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Audit expectation gap


The aim of this writing is to present Audit expectation gap (AEG) and provide readers of this piece of work with short historical background of the AEG, definition, structure of the AEG and recommendations how it can be reduced. Each and one of these themes will be discussed in turn. Literature form renowned researchers from throughout the world will be taken into consideration. Main focal point will be on summary of previously mentioned themes on global level.

The remaining sections of this article are organised as follows: first part of this paper states briefly why AEG is important. Second part discusses historical background of the expectation gap. Section three deals with different meanings associated to the expectation gap since it was first mentioned until today. It also suggests why precise definition is important. Section four considers components and structure of the expectation gap. Section five discusses the most common recommendations for diminishing expectation gap before a conclusion is arrived.


In the past, auditors were perceived as fraud detectors who verified all the transactions and figures of companies and firms. Today, the core of the profession focuses on determining truth and fairness in financial reporting. `This transition was not followed by a corresponding change of users' expectations, creating a gap between auditors' and users' views of the profession` (Fadzly and Ahmad, 2004, p.897). This is a problem which affects auditors worldwide, threatening their reputations, as users of financial statements still assume that auditors provide perfect assurance. The discrepancy between this assumption and reality endangers the essence of the auditing profession: trust.

Moreover, collapses such as Enron (63 billion dollars in assets), WorldCom (107 billion dollars in assets) and Andersen, where investors lost billions of dollars, amplified public concerns over the integrity of the public accounting profession.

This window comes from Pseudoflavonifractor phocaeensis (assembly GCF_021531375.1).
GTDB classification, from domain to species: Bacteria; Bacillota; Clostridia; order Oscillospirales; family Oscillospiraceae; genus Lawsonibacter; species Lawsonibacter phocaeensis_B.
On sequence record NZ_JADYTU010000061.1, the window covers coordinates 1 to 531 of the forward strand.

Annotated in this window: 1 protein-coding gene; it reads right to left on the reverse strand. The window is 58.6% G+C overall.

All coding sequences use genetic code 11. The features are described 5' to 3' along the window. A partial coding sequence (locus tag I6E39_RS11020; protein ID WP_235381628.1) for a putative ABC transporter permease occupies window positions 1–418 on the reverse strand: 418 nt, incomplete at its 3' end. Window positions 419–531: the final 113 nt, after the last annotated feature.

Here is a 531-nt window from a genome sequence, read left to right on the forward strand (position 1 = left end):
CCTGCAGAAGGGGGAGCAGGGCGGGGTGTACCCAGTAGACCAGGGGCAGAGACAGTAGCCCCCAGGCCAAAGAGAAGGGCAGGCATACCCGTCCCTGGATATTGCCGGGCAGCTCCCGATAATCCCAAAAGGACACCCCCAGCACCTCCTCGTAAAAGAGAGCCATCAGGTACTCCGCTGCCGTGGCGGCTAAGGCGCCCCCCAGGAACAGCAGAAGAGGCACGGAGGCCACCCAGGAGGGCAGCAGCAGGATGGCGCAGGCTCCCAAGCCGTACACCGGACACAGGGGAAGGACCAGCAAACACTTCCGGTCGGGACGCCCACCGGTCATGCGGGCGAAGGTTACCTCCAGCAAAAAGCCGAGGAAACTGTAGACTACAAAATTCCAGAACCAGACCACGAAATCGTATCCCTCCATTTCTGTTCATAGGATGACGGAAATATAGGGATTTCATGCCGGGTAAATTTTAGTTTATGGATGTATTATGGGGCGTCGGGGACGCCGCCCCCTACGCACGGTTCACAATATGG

Users of audited reports generally have a higher expectation from audits and auditors than most auditors consider reasonable. This has contributed to the increased scale and frequency of lawsuits against auditors. Failure to close the expectation gap can result in the public losing confidence in the auditing profession and also losing credibility among users of audited reports. Therefore, today knowing what the gap is, its structure and ways it can be reduced is important not just for accountants, but as well for users of audit reports.


In the early civilisations, such as Egyptian and Greek, we can trace back the origins of audit (Cooper, 1886; Worthington, 1895; Brown, 1905; Woolf, 1912 in Sikka et al. 1998). The association between auditors and fraud detection, which prevails as the widest gap today, emerged during eighteen century when large manufacturing organizations were born. According to Sikka et al. (1998) at the end of nineteen century, though, there were some who argued that expecting auditors to detect frauds is unreasonable, the emerging accounting profession associated auditors with fraud detection. He goes further and explains that still at the end of nineteen century little was changed. Select Committee on Joint Stock Companies was formed and its duty was to protect `the subscriber in a new venture from the company

promoter who was either deliberately fraudulent or upon whom there were insufficient controls` (Johnes 1981 in Sikka et al. 1998, pp. 8). In 1892 a first major auditing text-book by Dicksee tried to define the scope of auditors work stating that auditors duty is to detect fraud, technical errors and errors of principle. However, it can be seen that other authors, such as Robertson and Montgomery argued that fraud detection should be auditors secondary duty (Ojo 2006). Dicksee, on one side, and Montgomery and Robertson, on the other side, sparked off debate about auditors duties which remained unresolved until 1940. During the twentieth century in Britan, Humphrey et al.(1992) noted that only responsibility that was connected to auditors duties was confirmation of truth and fairness of financial statements. However, Brown (1962) suggests that the confusion was resolved afther 1940, when it was finaly accepted that fraud detection was indeed secondary audit objective.


Since Liggio in 1974 first coined the phrase `expectation gap` till today, many authors tried to provide definition of this problem. Finding consistent meaning and precise definition of gap is crucial for understanding it.